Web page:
A goal from Edinson Cavani secured a 1-1 draw for Paris Saint-Germain with Chelsea as both of Tuesday’s opening Champions League last 16 first leg matches ended in draws.
Ukrainian champions Shakhtar Donetsk drew 0-0 at ‘home’ in Lviv against German giants Bayern Munich, who played the last 25 minutes with just 10 men as Spanish veteran Xabi Alonso marked his 100th appearance in the competition in unmemorable fashion by being sent off.
Chelsea had got the away goal that they were dreaming of when Branislav Ivanovic scored another vital goal for them in the 36th minute.
The Serbian’s header from Gary Cahill’s flick-on — another central defender John Terry having provided the cross — was his seventh goal in 53 appearances in the competition.
Cavani, though, levelled 12 minutes into the second-half as poor Chelsea defending allowed him a free header from Blaise Matuidi’s cross.
The Uruguayan — who has 17 goals to his name in all competitions this season — should have won the first leg for the hosts when he wriggled free with just 10 minutes remaining and one on one with Thibault Courtois he poked the ball just wide of the far post.
Chelsea manager Jose Mourinho conceded that PSG had looked the most likely winner.
“If you go to chances created and the goalkeepers’ performances we have to be honest and say they had more than us, so if somebody was closer to winning the game it was Paris not Chelsea,” said Mourinho.
PSG handler Laurent Blanc had mixed feelings about the game.
“The score is not favourable to us, but I’m very happy with my team,” said Blanc.
“There were lots of very satisfying things but the score is what counts at the end so the return match will be complicated.”
Shakhtar — who are facing a tough fight to win their sixth successive league crown as they trail Dynamo Kiev by five points — looked like a side that had not played a competitive game since the group match against Porto on December 10.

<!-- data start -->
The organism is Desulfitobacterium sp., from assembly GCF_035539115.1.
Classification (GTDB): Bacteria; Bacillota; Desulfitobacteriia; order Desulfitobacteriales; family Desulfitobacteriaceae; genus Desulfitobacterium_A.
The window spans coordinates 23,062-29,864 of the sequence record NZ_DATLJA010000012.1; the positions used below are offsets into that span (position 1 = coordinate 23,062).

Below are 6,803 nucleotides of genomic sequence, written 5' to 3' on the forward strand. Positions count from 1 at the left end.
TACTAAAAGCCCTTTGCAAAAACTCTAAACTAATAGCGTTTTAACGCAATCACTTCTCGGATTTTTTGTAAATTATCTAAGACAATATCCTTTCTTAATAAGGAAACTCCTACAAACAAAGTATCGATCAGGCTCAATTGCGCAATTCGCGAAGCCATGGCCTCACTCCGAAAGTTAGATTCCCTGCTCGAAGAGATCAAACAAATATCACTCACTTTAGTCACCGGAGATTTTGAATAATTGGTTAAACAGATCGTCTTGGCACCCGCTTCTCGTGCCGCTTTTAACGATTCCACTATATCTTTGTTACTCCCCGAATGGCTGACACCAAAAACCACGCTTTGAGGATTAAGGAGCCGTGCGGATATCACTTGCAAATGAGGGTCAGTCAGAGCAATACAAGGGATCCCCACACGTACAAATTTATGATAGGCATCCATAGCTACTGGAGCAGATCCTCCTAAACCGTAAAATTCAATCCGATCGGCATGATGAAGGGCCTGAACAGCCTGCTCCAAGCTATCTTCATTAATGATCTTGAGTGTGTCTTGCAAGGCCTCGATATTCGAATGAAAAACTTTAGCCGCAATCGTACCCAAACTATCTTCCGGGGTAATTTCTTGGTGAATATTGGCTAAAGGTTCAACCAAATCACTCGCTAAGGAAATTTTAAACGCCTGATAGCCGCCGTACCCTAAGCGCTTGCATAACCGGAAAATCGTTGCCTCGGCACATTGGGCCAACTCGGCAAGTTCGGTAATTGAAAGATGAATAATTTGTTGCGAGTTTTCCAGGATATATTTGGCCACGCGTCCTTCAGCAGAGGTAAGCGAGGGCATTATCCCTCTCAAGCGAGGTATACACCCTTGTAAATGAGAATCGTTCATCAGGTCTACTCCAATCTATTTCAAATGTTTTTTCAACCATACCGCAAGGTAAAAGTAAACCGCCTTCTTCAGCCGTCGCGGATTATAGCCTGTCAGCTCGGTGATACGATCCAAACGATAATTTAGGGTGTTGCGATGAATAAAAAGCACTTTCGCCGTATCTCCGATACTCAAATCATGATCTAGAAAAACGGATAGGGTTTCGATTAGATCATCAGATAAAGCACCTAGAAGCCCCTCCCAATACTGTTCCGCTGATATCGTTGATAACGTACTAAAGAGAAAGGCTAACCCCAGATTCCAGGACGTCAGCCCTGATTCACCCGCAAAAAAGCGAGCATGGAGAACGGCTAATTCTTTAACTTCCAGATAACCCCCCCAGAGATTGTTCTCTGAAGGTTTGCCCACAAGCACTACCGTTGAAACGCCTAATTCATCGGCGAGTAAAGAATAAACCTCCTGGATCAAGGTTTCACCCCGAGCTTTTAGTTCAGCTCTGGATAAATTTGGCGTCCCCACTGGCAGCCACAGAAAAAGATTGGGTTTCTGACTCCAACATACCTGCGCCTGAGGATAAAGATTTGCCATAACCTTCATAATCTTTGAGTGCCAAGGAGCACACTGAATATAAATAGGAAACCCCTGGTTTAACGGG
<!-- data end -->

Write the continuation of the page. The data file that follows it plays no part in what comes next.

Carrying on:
The Ukrainian side — who have to play their games hundreds of miles away from home because of the fighting between rebels and Ukrainian soldiers — were give hope of at least taking a lead to Munich for the second leg when Alonso was sent-off for a second bookable offence.
Bayern coach Pep Guardiola greeted with the decision with a shake of the head and a grim smile and shortly afterwards decided to sacrifice a striker and remove Thomas Mueller from the fray sending on central defender Holger Badstuber in his place.
Bayern, who only have one win from six visits to Ukraine, then played it out for a draw which should give them enough when they host Shakhtar in the second leg on March 11.
Guardiola, whose first Champions League campaign with Bayern ended with a drubbing at the hands of eventual champions Real Madrid last season, admitted it had been a frustrating night.
“It was difficult because we had to battle against an extra man,” said the 44-year-old Guardiola, who is bidding for a third Champions League trophy as a coach having won it twice with Barcelona.
“We did control the match but we created very few chances.
“It is always more pleasant to score an away goal as now we have to win the second leg. However, I believe we will achieve that,” added the Spaniard.
His Shakhtar counterpart 69-year-old Romanian Mircea Lucescu was delighted despite their rustiness they had not taken a similar hammering.
“The first plan was not to lose,” said Lucescu, who has been in his post since 2004 and guided Shakhtar to victory in the 2009 UEFA Cup, the predecessor of the Europa League.
“The second was to keep our chances alive for the second leg. We did that.
“What I regret is that we didn’t try to play our game when Bayern were down to 10 men.”